The House, signaling strong bipartisan dissatisfaction with Reagan administration policy in South Africa, voted overwhelmingly yesterday to impose tough new sanctions in an attempt to force an end to the system of racial discrimination there.
The 295-to-127 vote came after the Democratic-controlled House rejected by similar margins two GOP efforts to delay implementation of sanctions and a proposal by Rep. Ronald V. Dellums (D-Calif.) to make them much more extreme.
Nearly one-third of Republicans -- 56 members -- joined 239 Democrats in approving sanctions. Voting against were 121 Republicans and six Democrats.
On Tuesday, the Republican-controlled Senate Foreign Relations Committee unexpectedly adopted legislation similar to, though not as far-reaching as, that approved by the House yesterday.
Sponsors of the House measure said the vote was a clear signal that the administration must stiffen its stance toward South Africa's apartheid system of segregation.
"This clearly demonstrates that the House of Representatives is for a change in policy . . . , " said Rep. William H. Gray III (D-Pa.), one of the bill's chief sponsors. He said South Africa should now realize that it must change its ways or Congress may take "even stronger measures."
The House measure would ban new loans to and investment in South Africa, stop the sale of computers and computer parts to the government and halt importation of krugerrands, the South African gold coins.
U.S. banks last year had $343 million in outstanding loans to the South African government and $4.6 billion to the private sector, according to the House Democratic Study Group. Last year, Americans bought about $600 million worth of krugerrands, more than half of the number exported.
The measure imposes stiff penalties for violating sanctions, ranging from a $50,000 fine and five years in jail for individuals to $1 million fines for organizations or businesses.
The bill would permit President Reagan to waive for a year bans on new investment and importing of the gold coins if he determines, and Congress agrees, that South Africa has met one of eight conditions in the bill. For each additional condition met, the waiver could be extended for six months.
The conditions would require South Africa to eliminate policies prohibiting black employes and their families from living together near their place of employment, eliminate "influx control" policies that restrict blacks from seeking employment where they choose and end policies that give black and white South Africans different rights of citizenship.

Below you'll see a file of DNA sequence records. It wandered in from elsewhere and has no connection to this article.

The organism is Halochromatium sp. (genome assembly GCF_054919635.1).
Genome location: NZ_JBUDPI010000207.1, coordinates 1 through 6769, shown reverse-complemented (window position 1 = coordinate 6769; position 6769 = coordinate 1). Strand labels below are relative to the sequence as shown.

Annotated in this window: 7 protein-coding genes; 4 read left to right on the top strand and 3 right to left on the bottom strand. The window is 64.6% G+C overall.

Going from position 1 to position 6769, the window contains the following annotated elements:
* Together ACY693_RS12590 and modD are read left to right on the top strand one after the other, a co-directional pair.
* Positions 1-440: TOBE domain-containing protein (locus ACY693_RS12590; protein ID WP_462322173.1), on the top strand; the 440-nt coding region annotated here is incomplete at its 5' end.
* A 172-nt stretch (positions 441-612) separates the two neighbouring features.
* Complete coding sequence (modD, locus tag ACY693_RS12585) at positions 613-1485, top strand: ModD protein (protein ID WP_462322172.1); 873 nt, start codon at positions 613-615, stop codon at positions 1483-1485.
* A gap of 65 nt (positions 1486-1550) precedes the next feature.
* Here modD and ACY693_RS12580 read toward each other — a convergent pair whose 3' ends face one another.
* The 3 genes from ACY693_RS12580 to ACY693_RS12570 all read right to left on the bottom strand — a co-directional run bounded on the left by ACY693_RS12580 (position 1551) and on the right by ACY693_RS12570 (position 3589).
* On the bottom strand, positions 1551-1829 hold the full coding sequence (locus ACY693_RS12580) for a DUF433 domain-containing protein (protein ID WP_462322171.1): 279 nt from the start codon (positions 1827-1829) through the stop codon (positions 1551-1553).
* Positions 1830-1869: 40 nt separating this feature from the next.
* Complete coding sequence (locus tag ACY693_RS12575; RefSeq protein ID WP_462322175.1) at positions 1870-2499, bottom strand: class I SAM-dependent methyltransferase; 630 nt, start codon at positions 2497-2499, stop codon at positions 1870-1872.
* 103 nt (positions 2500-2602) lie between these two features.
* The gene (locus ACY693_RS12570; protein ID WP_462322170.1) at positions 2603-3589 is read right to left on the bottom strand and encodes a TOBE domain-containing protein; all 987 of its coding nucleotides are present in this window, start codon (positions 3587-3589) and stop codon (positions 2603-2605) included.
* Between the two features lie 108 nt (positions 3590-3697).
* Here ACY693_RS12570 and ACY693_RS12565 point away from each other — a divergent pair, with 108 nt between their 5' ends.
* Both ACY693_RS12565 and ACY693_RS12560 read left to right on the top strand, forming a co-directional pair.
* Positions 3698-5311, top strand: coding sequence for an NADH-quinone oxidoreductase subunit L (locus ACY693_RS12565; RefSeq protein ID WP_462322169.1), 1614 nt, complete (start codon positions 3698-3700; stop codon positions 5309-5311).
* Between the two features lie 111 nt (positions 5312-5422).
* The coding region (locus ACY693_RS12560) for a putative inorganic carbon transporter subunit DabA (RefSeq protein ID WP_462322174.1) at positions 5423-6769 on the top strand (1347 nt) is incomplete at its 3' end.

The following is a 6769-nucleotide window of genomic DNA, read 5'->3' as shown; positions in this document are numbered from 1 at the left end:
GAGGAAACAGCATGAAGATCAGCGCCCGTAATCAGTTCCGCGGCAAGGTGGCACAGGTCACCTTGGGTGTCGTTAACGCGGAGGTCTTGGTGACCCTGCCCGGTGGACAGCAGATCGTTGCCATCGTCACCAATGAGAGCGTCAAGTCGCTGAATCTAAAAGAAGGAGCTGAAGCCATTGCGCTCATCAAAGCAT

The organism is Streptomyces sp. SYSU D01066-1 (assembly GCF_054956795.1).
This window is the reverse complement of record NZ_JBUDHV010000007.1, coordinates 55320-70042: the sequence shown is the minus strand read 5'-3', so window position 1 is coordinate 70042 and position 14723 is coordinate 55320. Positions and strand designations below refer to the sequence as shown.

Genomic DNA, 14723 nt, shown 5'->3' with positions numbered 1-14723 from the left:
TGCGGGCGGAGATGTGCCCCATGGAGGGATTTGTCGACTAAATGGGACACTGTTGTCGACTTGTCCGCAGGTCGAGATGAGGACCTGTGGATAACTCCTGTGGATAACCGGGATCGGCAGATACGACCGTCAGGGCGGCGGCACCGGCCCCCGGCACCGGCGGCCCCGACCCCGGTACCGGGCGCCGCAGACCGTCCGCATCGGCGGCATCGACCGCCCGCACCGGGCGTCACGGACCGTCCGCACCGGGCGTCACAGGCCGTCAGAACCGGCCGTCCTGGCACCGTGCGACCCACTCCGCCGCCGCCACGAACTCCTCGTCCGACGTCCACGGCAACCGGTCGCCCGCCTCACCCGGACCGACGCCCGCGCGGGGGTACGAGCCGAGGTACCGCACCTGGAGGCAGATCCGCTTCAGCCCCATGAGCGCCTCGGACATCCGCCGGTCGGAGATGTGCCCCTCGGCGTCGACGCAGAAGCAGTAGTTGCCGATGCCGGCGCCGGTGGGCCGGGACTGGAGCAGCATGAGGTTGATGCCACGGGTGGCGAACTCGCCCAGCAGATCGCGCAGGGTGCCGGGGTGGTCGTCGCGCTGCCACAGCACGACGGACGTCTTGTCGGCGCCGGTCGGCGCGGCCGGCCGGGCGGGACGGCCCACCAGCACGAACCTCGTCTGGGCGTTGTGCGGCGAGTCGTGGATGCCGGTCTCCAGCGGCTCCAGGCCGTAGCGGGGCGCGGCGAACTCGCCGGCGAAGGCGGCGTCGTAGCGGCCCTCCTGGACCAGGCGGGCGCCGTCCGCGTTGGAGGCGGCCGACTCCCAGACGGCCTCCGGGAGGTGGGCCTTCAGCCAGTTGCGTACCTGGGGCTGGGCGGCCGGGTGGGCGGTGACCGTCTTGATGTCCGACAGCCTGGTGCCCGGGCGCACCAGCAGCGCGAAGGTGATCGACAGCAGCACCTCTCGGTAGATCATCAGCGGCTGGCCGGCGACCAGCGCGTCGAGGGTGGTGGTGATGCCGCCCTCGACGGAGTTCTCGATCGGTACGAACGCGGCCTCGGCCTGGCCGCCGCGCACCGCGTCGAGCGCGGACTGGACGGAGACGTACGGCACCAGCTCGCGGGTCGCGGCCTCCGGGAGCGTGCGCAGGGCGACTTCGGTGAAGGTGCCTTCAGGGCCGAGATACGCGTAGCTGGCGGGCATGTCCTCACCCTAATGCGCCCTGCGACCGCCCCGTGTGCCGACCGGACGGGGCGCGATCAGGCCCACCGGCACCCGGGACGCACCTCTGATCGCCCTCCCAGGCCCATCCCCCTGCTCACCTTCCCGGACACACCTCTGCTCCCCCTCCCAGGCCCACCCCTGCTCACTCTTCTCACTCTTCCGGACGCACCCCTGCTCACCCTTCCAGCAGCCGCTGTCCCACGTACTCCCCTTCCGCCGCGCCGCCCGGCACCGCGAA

South Africa would also have to stop removing blacks from certain locations because of race or ethnic origin, eliminate residence restrictions based on race and ethnic origins, begin talks with black leaders on a nondiscriminatory political system, reach an internationally recognized agreement on Namibia and free all political prisoners.
During debate, supporters of the bill said the administration policy of "constructive engagement" -- working behind-the-scenes to produce change -- has resulted in nothing significant.
They called the bill's economic sanctions "moderate" but a proper response to escalating racial violence in South Africa. They also said that, in the eyes of South Africa's 22 million blacks, "constructive engagement" has put the United States on the side of a repressive white-minority government.
Rep. Howard E. Wolpe (D-Mich.), one of the bill's sponsors, said supporters have the "profound belief that this is the only way" to make South Africa change and "avert some of that bloodshed we see down the road. There is a bipartisan consensus that 'constructive engagement' has had enormously destructive consequences."
Opponents said sanctions would increase tension just as South Africa is indicating willingness to change. They said sanctions could lead to increased violence, eliminate many jobs for blacks and reduce U.S. influence in the region.
Many of the 56 Republicans who voted for the sanctions are liberals or moderates. They were joined by a few conservatives, including several who signed a letter in December to the South African ambassador demanding greater change.